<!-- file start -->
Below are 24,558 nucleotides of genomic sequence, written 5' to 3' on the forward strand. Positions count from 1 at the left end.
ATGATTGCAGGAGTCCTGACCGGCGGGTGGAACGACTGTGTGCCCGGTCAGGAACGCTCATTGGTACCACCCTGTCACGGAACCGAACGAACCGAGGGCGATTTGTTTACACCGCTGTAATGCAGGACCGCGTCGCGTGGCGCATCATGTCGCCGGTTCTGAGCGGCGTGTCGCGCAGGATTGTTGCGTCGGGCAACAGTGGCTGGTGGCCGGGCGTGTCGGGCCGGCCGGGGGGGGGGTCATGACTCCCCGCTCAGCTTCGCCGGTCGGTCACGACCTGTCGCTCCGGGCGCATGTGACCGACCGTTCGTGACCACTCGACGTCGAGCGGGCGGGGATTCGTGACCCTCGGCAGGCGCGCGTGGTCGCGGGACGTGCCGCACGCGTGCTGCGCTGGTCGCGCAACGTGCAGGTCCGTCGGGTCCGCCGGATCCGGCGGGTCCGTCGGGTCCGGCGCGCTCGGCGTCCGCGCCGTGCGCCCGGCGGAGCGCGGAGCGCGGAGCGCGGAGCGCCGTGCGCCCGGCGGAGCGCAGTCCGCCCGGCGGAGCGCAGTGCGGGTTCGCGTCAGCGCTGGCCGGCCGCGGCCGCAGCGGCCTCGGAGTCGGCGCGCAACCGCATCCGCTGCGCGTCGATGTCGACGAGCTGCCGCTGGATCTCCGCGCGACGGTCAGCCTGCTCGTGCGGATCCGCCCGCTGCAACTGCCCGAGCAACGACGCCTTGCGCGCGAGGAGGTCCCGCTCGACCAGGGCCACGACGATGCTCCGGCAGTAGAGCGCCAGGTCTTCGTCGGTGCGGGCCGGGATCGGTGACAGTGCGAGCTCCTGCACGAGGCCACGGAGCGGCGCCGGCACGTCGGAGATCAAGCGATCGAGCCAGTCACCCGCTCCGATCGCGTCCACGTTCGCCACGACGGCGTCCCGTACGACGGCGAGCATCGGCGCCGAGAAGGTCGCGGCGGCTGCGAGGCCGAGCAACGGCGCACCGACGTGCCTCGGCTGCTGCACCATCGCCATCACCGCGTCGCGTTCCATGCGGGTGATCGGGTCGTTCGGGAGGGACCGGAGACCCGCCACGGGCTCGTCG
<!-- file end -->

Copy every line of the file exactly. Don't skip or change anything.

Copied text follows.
Below are 24,558 nucleotides of genomic sequence, written 5' to 3' on the forward strand. Positions count from 1 at the left end.
ATGATTGCAGGAGTCCTGACCGGCGGGTGGAACGACTGTGTGCCCGGTCAGGAACGCTCATTGGTACCACCCTGTCACGGAACCGAACGAACCGAGGGCGATTTGTTTACACCGCTGTAATGCAGGACCGCGTCGCGTGGCGCATCATGTCGCCGGTTCTGAGCGGCGTGTCGCGCAGGATTGTTGCGTCGGGCAACAGTGGCTGGTGGCCGGGCGTGTCGGGCCGGCCGGGGGGGGGGTCATGACTCCCCGCTCAGCTTCGCCGGTCGGTCACGACCTGTCGCTCCGGGCGCATGTGACCGACCGTTCGTGACCACTCGACGTCGAGCGGGCGGGGATTCGTGACCCTCGGCAGGCGCGCGTGGTCGCGGGACGTGCCGCACGCGTGCTGCGCTGGTCGCGCAACGTGCAGGTCCGTCGGGTCCGCCGGATCCGGCGGGTCCGTCGGGTCCGGCGCGCTCGGCGTCCGCGCCGTGCGCCCGGCGGAGCGCGGAGCGCGGAGCGCGGAGCGCCGTGCGCCCGGCGGAGCGCAGTCCGCCCGGCGGAGCGCAGTGCGGGTTCGCGTCAGCGCTGGCCGGCCGCGGCCGCAGCGGCCTCGGAGTCGGCGCGCAACCGCATCCGCTGCGCGTCGATGTCGACGAGCTGCCGCTGGATCTCCGCGCGACGGTCAGCCTGCTCGTGCGGATCCGCCCGCTGCAACTGCCCGAGCAACGACGCCTTGCGCGCGAGGAGGTCCCGCTCGACCAGGGCCACGACGATGCTCCGGCAGTAGAGCGCCAGGTCTTCGTCGGTGCGGGCCGGGATCGGTGACAGTGCGAGCTCCTGCACGAGGCCACGGAGCGGCGCCGGCACGTCGGAGATCAAGCGATCGAGCCAGTCACCCGCTCCGATCGCGTCCACGTTCGCCACGACGGCGTCCCGTACGACGGCGAGCATCGGCGCCGAGAAGGTCGCGGCGGCTGCGAGGCCGAGCAACGGCGCACCGACGTGCCTCGGCTGCTGCACCATCGCCATCACCGCGTCGCGTTCCATGCGGGTGATCGGGTCGTTCGGGAGGGACCGGAGACCCGCCACGGGCTCGTCG